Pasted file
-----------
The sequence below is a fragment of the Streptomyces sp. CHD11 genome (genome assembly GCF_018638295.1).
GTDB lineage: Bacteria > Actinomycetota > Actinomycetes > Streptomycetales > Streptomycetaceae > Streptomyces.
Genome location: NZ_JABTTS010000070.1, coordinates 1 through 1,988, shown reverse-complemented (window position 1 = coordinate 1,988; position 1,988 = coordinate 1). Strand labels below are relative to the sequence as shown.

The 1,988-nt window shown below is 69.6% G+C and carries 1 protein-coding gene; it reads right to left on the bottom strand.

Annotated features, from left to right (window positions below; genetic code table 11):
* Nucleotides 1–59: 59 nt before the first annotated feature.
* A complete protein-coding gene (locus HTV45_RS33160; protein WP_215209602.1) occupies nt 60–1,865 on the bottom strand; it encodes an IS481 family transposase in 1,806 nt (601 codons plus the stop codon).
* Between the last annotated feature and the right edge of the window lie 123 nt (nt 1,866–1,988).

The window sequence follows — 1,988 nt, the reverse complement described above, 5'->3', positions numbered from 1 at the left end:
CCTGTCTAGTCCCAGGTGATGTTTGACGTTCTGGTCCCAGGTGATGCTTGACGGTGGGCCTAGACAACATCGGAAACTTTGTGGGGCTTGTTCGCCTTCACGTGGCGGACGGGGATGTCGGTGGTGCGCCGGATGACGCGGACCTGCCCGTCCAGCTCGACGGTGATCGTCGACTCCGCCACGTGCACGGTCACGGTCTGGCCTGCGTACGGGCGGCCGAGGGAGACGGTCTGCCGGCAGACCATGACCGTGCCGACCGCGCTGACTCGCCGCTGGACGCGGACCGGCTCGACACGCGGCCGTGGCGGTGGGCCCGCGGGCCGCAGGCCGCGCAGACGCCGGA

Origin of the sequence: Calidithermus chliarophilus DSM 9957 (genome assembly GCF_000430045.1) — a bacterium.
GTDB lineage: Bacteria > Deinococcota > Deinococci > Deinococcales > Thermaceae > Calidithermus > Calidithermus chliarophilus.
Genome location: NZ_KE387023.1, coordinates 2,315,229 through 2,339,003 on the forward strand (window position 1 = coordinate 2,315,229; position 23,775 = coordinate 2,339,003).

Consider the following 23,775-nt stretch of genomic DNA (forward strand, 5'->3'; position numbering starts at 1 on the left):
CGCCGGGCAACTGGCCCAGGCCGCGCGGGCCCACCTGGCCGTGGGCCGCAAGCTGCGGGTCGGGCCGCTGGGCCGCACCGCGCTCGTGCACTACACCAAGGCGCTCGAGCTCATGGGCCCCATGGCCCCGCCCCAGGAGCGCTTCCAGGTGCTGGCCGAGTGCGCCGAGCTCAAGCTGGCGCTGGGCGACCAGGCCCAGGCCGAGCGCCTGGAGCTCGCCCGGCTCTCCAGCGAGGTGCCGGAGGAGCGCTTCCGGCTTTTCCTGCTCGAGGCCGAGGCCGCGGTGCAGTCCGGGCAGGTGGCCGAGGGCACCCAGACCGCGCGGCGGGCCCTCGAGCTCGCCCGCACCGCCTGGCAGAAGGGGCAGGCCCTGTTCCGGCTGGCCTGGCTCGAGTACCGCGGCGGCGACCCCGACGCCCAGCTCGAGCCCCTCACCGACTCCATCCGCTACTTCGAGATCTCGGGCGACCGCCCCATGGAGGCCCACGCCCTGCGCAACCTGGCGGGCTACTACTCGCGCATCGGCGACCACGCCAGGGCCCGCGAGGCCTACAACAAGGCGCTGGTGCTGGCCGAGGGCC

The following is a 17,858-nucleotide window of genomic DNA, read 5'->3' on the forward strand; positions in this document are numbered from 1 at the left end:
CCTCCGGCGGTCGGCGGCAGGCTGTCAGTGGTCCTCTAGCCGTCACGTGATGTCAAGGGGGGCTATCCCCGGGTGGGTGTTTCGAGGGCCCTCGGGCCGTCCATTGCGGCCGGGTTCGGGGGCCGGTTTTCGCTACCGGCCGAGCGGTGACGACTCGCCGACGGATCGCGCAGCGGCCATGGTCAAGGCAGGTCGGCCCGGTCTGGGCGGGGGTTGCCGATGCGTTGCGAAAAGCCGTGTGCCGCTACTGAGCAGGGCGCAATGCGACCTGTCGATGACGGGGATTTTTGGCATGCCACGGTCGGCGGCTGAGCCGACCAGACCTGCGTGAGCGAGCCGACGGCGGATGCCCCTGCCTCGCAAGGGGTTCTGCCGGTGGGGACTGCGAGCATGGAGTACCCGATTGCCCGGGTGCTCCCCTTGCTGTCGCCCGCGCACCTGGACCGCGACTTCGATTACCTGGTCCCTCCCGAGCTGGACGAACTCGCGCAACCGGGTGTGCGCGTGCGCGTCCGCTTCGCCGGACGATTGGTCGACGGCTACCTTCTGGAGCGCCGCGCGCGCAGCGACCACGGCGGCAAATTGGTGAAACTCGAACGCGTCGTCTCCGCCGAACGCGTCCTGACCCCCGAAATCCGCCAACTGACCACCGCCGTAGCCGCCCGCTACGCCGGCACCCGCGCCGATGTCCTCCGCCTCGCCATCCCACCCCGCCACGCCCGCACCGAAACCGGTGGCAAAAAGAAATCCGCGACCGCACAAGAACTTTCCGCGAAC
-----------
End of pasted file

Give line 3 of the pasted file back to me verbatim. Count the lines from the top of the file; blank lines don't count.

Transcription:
Genome location: NZ_JABTTS010000070.1, coordinates 1 through 1,988, shown reverse-complemented (window position 1 = coordinate 1,988; position 1,988 = coordinate 1). Strand labels below are relative to the sequence as shown.